• Poetic meaning cannot be caught in the net of analysis, typified, catalogued, and stored away systemically in its proper drawer of a critical cabinet. The Aeneid does have meaning, but it has no answers.” (p 3)
  • Homeric narrative ... is strikingly different from the sophisticated literary narrative of secondary epic, in this respect: it is realistic, with the realism demanded by children listening to a fairytale. Every detail must be precise and logical.” (p 7) And just the tiny fraction of Homer quoted made me realise the power of the narrative.
  • The mundane experience of ordinary people living their everyday lives can become of literary interest only when given a significance that removes the experience from the everyday, that makes it mean something more.” (p 11)
  • The hero must do great deeds and must excel, but if he is to move us and have meaning, he must also fail, because failure is human, and the most human failing is death.” (p 12)
  • The difference between a Homeric hero at a time of crisis and Aeneas is simply this, that in Homer the hero then acts, decisively and without further hesitation, whereas for Aeneas there is no course of action possible, no way to resolve the conflict.” (p 13)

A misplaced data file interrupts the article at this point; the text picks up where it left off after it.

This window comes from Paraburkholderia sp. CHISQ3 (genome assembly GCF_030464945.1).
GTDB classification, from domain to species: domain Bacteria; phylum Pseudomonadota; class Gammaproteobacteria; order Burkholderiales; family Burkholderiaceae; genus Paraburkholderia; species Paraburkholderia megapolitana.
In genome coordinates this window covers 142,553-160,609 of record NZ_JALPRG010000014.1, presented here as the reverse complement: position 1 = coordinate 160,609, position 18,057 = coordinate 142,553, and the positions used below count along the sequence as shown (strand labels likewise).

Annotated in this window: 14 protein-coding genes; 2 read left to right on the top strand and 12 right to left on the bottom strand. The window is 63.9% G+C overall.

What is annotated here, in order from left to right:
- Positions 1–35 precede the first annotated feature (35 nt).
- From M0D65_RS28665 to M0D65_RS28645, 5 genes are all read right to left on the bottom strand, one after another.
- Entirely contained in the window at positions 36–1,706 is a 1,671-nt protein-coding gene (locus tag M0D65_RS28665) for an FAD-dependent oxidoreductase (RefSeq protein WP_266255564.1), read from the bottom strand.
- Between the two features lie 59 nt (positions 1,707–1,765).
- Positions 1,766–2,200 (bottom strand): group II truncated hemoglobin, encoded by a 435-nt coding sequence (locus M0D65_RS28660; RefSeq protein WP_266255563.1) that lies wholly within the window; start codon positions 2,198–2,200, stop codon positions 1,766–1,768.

• Divine action ... is human action in a pure state, a purity of absolute pettiness, of ambition and greed, of spite and pride; but pure also in that it need have no regard for its consequences” because the gods are immortal.” (p 72)

I even understood (most of) the discussion about the Latin hexameter and the reason for stresses and caesuras. 

Other great moments:
  • What is most obvious often receives the least attention” (p 1)
  • Apollonius’ Jason and Medea are subject to passions and faults all too human. Jason appears often as an incompetent, a bumbler, and a cad, and Medea is both the witch of towering passion and supernatural powers ... and also a naive girl experiencing love for the first time.” (p 6)
  • The traditional hero stands half-way between the gods and men.” (p 11)
  • Ignorance is fundamental to the human condition.” (p 76)
  • Whereas we walk down the road of life looking into the future as we go, the ancients sat in a railroad car facing to the rear, seeing only where they have passed; to see where they were going, they had to look back over their shoulders. This, in fact, is a far more realistic conception of the future than ours.” (p 106)
What a wonderful book. My mate Fred is good at picking books for me. Others he has selected which I recommend are:
  • The Feather Thief, a true crime story about a theft from a museum
  • A Time of Gifts: a wonderful travel book about a man walking through Europe between the wars; beautifully written
  • Dynasty: the story of the first Roman emperors by the wonderful historian Tom Holland
  • The Song of Achilles  a wonderful novel by Madeline Miller
  • Defying Hitler by Sebastian Haffner; a memoir of a man who grew up in Germany during hyper-inflation and the rise of the Nazis
August 2018; 152 pages